Juventus president Andrea Agnelli has vowed to take his club's case to the Italian National Sports Tribunal (TNAS) as they seek the reinstatement of their 2006 Serie A title.
The Turin side were relegated from Serie A and stripped of the Scudetto, which then passed to third-placed Inter Milan after AC Milan, who finished second, were also docked points.
Juve's counter-claim was based on fresh evidence given to a Naples tribunal last year which they alleged implicated Inter in the manipulation of referee appointments, the same offence Milan and Juve were found guilty of.
Agnelli claims the federal council were culpable for failing to investigate Inter at the height of the Calciopoli scandal but the Italian football federation (FIGC) did not pursue the claim on the grounds that the case's statute of limitations had expired. Inter deny any wrongdoing.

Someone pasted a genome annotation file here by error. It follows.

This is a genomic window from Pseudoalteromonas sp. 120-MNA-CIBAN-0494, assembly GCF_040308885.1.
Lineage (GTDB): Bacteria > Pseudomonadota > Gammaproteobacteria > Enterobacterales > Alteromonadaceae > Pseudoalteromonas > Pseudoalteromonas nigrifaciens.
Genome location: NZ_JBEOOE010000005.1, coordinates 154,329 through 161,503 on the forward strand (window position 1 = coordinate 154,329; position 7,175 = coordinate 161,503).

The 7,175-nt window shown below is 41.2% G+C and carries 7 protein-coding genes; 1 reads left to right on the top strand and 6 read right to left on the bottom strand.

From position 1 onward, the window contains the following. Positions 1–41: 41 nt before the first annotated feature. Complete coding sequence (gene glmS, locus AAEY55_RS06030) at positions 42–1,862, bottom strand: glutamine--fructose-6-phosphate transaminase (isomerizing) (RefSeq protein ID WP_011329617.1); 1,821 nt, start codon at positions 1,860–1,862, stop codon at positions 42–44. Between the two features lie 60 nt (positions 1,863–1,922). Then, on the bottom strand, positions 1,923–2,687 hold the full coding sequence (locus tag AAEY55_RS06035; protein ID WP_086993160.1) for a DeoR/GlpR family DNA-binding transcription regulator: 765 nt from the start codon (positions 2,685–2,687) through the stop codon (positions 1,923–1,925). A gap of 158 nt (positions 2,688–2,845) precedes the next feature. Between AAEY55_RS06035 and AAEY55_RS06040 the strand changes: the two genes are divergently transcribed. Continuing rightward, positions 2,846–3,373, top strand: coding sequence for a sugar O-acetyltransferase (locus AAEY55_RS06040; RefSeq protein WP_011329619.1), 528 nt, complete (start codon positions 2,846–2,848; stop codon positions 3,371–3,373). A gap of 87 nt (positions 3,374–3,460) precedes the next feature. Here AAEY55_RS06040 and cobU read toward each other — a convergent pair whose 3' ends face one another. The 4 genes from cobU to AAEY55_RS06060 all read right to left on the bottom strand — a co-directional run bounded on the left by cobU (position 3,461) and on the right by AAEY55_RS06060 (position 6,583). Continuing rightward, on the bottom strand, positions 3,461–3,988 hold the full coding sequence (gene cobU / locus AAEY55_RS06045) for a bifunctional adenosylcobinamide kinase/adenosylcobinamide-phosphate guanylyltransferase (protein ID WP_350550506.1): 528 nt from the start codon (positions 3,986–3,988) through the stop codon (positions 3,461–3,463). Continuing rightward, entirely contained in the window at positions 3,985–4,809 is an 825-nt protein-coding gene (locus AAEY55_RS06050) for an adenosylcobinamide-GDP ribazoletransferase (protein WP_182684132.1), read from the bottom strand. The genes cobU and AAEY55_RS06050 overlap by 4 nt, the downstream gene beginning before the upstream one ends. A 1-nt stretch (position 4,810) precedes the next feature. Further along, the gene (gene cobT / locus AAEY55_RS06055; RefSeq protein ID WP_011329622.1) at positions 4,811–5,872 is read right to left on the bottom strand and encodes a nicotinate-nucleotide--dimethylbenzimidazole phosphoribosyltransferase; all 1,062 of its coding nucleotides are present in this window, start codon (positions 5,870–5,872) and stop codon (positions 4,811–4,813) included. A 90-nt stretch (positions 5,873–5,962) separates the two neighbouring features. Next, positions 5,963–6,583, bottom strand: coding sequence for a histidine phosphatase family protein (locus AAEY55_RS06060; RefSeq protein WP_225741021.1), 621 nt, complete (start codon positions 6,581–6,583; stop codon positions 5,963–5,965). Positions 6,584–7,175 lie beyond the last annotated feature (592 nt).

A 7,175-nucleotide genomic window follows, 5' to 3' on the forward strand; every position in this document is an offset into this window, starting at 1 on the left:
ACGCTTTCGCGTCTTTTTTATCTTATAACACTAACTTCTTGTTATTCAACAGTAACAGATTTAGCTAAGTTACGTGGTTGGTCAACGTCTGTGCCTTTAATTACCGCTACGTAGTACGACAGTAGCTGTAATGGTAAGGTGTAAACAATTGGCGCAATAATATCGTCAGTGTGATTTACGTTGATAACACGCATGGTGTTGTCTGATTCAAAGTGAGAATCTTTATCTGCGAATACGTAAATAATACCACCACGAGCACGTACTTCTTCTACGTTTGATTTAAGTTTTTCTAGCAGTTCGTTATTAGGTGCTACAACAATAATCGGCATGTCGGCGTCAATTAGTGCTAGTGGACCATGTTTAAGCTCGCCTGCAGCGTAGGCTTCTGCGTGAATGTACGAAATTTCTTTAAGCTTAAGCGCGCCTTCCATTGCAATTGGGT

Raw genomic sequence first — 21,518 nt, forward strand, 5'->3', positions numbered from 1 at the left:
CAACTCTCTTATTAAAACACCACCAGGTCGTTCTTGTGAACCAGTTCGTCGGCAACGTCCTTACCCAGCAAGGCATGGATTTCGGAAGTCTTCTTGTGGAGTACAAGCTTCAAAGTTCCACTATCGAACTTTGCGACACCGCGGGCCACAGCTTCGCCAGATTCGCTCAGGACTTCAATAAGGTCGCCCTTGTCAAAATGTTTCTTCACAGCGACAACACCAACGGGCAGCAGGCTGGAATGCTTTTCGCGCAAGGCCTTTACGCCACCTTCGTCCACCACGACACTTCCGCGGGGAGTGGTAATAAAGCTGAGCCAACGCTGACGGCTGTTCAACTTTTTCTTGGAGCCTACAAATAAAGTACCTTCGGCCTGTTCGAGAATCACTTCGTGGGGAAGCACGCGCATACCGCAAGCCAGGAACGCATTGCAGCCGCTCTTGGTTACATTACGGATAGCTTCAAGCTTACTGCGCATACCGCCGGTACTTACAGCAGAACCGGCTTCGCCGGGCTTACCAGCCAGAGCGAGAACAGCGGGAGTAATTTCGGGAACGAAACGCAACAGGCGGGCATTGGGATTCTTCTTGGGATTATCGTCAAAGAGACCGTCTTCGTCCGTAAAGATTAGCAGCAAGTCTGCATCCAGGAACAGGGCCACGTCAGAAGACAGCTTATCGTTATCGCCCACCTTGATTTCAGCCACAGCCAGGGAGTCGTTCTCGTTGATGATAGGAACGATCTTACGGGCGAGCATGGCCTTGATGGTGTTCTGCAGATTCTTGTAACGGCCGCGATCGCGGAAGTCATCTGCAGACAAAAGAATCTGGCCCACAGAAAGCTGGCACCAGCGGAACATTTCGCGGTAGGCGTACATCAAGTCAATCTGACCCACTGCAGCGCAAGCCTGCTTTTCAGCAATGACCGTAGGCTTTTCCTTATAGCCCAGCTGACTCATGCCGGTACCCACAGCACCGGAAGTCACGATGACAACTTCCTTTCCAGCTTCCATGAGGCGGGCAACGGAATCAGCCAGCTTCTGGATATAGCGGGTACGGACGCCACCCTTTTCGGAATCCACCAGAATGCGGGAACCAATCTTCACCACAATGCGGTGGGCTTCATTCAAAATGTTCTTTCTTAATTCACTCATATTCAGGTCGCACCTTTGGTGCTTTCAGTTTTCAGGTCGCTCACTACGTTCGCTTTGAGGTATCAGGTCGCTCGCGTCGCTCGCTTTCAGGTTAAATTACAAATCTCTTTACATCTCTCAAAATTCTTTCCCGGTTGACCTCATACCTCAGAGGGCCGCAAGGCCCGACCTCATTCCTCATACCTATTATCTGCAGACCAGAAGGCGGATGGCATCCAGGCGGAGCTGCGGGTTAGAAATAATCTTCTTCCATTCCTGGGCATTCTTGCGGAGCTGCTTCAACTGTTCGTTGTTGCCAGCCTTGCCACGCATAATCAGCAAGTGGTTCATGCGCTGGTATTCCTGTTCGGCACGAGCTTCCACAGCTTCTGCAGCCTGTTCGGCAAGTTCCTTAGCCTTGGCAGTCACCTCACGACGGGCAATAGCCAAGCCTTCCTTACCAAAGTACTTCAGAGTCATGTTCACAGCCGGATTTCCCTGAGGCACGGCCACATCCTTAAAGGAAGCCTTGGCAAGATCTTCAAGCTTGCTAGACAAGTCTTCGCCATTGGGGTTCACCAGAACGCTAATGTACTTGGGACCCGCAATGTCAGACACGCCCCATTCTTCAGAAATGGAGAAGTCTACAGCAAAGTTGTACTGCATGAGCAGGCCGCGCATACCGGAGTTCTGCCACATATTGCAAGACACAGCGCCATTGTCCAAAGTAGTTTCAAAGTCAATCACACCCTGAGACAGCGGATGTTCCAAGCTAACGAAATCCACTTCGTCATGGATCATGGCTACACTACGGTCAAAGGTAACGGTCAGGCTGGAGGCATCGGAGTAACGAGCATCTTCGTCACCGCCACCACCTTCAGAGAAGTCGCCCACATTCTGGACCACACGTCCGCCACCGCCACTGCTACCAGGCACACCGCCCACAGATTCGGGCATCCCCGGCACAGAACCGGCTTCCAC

Agnelli, in comments reported by Gazzetta dello Sport, said: "Ever since we realised what the outcome of the exposition that we submitted 14 months ago (in Naples) would be, I have instructed our lawyers to develop a strategy to move forward.
"Juventus has trusted the fair application of sporting justice, paying the high price of relegation and taking a significant blow to our heritage.
"Today the football system, which stoned Juventus in the town square for two months in 2006, has itself been shown to be incompetent - a situation that is unacceptable to us.
"Everything is very much in our favour because we have nothing to fear by comparison with anyone else.
"But if this boardroom is used to cleanse the consciences of those who have acted in haste before, Juventus will not be an accomplice.
"We're prepared to open a dialogue, but we require calm before we come to the table.''
Inter president Massimo Moratti made light of Agnelli's claims, telling the same newspaper: "I hope he (Agnelli) goes on holiday soon so he can relax."